The deep suspicion with which the West is viewed in the Middle East can be traced way back to the way that the west, especially the British in the early days, exploited that region’s oil reserves. This culminated in the 1953 coup that was organized by the CIA (and backed by the British) to overthrow the democratically elected leader of Iran Mohammad Mossadeq and replace him with their puppet Reza Pahlavi who was known as the Shah of Iran. His autocratic rule, his secret police that tortured and killed so many, and the lavish lifestyle of his family, laid the ground work for the rebellion led by Ayatollah Khomeini and the subsequent dominance of the Muslim clergy in running the country.
Now we have the release of more documents covering the period 1951 through 1954 that “includes not only embassy communications but also the minutes of the meetings of the National Security Council and the CIA on discussions of Iran.” It shows that the coup was, as is usually the case, a bipartisan affair in the US.
First, it reveals how deeply the US—not just the CIA but also the US embassy headed by Ambassador Loy Henderson—was immersed in the nitty-gritty of internal day-to-day Iranian politics. Every so often Henderson would pronounce with a straight face that the US had the principled policy of never interfering in another country’s internal politics. Then he would plunge in without batting an eye.
He consistently encouraged the shah to get rid of Mossadeq—this pressure started soon after Mossadeq was elected prime minister.
Second, the new documents show categorically that the idea of a coup was not something cooked up by John Foster Dulles, the new secretary of state, only after Eisenhower had entered the White House in January 1953. During the previous two years, under the Truman administration, both Allen Dulles and Kermit Roosevelt had been well ensconced within the CIA directorate obsessing about Iran and advocating policies similar to the British—i.e. the removal of Mossadeq.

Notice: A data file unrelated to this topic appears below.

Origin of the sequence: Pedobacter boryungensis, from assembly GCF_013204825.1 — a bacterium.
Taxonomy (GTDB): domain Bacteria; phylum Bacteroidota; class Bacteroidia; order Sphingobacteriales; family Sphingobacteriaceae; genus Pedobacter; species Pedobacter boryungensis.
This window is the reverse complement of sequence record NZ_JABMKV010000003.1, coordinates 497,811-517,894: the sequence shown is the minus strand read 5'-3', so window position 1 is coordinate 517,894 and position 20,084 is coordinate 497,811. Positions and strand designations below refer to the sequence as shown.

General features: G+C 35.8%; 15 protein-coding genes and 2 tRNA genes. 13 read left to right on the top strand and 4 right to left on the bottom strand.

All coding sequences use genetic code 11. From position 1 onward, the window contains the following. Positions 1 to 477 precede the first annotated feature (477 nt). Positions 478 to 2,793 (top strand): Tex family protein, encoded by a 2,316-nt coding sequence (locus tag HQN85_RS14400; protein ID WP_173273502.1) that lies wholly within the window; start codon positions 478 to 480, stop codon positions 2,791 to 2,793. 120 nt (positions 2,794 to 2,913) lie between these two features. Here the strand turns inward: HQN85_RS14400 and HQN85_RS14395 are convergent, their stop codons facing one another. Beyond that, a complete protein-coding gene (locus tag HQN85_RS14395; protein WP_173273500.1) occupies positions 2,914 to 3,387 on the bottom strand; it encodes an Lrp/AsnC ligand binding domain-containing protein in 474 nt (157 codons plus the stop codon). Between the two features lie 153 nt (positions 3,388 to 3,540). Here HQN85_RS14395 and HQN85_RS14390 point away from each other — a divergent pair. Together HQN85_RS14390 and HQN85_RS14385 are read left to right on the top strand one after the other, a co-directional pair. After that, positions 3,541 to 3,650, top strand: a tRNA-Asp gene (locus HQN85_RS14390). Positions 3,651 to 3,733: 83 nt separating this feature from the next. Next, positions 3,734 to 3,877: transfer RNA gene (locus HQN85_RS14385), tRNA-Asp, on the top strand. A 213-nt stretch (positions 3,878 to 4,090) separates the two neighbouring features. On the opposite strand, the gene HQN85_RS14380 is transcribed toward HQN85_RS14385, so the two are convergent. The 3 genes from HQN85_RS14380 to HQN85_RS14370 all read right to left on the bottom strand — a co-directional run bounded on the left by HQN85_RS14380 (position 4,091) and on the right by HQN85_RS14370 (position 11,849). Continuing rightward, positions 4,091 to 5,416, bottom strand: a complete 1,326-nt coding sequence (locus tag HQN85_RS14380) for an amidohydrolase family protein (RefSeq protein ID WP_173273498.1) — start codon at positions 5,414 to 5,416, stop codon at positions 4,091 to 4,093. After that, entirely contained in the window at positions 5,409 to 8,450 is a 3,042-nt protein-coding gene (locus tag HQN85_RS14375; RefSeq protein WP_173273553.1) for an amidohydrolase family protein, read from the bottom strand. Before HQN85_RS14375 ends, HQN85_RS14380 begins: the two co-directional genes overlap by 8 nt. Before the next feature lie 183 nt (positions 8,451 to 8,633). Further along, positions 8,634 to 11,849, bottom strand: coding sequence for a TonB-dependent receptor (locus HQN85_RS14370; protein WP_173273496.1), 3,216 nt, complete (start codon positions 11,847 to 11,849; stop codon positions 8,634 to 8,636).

Finally, the volume challenges the conventional view that the coup had little to do with oil but much to do with the Cold War. The CIA’s internal instruction stressed that agents should make “every effort to de-emphasize the oil issue.” The NSC agreed only two weeks after the oil was nationalized that “we can not be neutral in the dispute and must give vigorous support to Britain…Iran has broken contract, set a bad precedent for other countries such as Iraq, and has created a contagious situation which we should do all in our power to check.” Eisenhower, who liked to keep distant from sordid details, declared categorically in rare interventions at cabinet meetings that “We have to respect the enormous investments the British have made in Iran, and their proposals have been wholly reasonable. We don’t want to break with the British” and “The example [of successful nationalization] might have grave effects on US oil concession in other parts of the world.”
Although many insist the coup had nothing to do with petroleum, the 375 documents end with a grand finale summarizing the 1954 Oil Consortium Agreement. This agreement in effect de-nationalized the industry and handed control over to the major Western oil companies.
In these days of outrage at the possible interference by Russia of US elections, and even calls by some Democrats to actually bomb Russia in retaliation, it is good to be reminded of how much the US routinely subverts the elections of other countries, including placing “Iranian politicians, journalists, newspaper editors, clergymen, senators, and parliamentary deputies on the CIA payroll”, when not actually overthrowing their governments.